Premise number one: automobile culture as we know it in North America is unsustainable.
Ken Bensinger’s three-part series in the L.A. Times about exploitative auto dealers and the poor underscores just how much automobile-centered living has cost America. The series is pretty clear: working poor are screwed without cars and the industries which prey on those needs are evil. Not to mention the ecological damage, strip mall culture, distance between humans, high-speed culture, and consumer identity that are entwined with the lifestyle of the car.
Premise number two: the transition away from automobiles is going to be very hard for people, particularly in the U.S..
We set up this nation to be focused on individual-based car transit. We can’t be too surprised that people hold onto their perceived right to drive a car with surprising firmness. I was teaching a social movements class and showed a short video of activists in the United Kingdom protesting a church celebration of the automobile. One woman on the film seemed particularly eloquent to me. She spoke of losing her child to a speeding car. When the class started discussing the video, I was surprised to find that most of the students wanted to blame this woman for “letting” her child go near a road.
Suddenly I realized that they were feeling judged and they wanted to undercut this tragic voice because they didn’t want to think about their participation in automobile culture.
The need to change car culture in the United States will be met with shallow innovation rather than actual change. I suspect that we’ll just tweak things in the era of declining oil returns. We’ll have more electric cars reliant on natural gas and nuclear power plants to make energy. We’ll have many more bio-diesel vehicles and probably new farm subsidies for vegetable oil producers.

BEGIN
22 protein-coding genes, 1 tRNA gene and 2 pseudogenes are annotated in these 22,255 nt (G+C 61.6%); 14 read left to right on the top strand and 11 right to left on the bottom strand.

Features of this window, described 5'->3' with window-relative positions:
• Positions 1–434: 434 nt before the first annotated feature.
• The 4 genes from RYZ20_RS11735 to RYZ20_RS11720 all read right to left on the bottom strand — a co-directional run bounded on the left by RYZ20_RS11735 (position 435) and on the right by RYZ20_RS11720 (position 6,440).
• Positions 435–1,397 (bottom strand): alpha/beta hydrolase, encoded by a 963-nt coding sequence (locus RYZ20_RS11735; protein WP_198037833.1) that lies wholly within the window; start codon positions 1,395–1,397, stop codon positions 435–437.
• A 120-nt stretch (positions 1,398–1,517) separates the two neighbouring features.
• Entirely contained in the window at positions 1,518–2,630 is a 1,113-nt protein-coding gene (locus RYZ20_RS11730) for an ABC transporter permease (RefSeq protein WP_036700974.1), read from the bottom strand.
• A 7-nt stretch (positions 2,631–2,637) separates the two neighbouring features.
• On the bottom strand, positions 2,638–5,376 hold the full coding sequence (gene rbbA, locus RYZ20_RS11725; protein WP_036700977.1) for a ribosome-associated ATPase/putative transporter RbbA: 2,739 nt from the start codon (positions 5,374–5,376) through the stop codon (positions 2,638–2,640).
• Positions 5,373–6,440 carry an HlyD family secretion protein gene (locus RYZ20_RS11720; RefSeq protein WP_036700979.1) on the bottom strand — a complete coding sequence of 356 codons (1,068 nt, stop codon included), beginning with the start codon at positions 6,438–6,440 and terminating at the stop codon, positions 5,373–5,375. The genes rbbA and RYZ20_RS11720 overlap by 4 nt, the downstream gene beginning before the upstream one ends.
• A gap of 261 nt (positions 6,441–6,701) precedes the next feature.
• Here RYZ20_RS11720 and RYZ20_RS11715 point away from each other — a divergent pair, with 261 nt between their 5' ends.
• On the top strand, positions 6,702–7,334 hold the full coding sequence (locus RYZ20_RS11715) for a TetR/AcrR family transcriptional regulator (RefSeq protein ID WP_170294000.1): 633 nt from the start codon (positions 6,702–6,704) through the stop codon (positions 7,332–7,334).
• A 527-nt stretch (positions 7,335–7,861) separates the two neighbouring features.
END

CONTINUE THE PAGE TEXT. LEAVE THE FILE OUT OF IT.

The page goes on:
Even though the gas-guzzler is fundamentally offensive, we won’t challenge the right to guzzle gas, we’ll just provide new “clean” justifications. People who drive electric cars drive more. That’s right! When people buy a new energy-efficient vehicle they tend to use it more. When we have the moral problems cleaned up (in our minds) we revert to unbridled consumer desire. “Oh, lets take the Prius on the road trip — it’s so efficient.”
Alternative: thinking about the closed loop, Ecotopia and transportation
Ernst Callenbach’s Ecotopia books are interesting day-dreams on what a future might look like. One reason the book is useful is the visioning component involved in future-fiction thinking — every reader is invited to disagree or re-envision.
In my Humboldt bioregion we have the Kinetic Sculpture Race where dozens of bicyle-driven human powered sculptures must prove themselves capable of traveling over sand, water and many miles of roads. It isn’t hard to imagine this fleet of bike vehicles shared, rehabilitated and helping to move goods and people around the North Coast.
This suggests to me that the collapse of oil-based transportation might not be all that terrible in this place. My daydream is that the transition isn’t just about keeping gas pump-dependent, individuality-centered, automobile culture alive, but about being open to something else growing in it’s place.
Remember when you were a kid and you just rode your bike? Meandered? Wandered? Crossed a parking lot and then rode in circles? Have you actually done that lately?